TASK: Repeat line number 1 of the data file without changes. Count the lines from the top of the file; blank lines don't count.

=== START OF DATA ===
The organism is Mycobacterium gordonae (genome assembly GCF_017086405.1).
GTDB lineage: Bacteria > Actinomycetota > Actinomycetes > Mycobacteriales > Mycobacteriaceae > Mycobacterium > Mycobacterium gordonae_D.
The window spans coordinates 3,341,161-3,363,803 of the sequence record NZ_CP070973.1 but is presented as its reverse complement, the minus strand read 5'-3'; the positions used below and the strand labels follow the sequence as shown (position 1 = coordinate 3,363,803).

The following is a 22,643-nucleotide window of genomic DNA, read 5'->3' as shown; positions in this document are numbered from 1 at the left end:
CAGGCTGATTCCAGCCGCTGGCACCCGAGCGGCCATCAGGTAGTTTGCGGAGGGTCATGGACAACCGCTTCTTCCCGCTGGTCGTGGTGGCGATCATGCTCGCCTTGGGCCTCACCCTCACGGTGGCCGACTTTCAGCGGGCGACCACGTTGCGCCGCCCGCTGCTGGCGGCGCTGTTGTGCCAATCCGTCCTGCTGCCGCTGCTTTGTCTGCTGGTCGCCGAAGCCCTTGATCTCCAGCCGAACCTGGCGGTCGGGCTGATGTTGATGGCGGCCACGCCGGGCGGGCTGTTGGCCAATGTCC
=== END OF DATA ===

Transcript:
The organism is Mycobacterium gordonae (genome assembly GCF_017086405.1).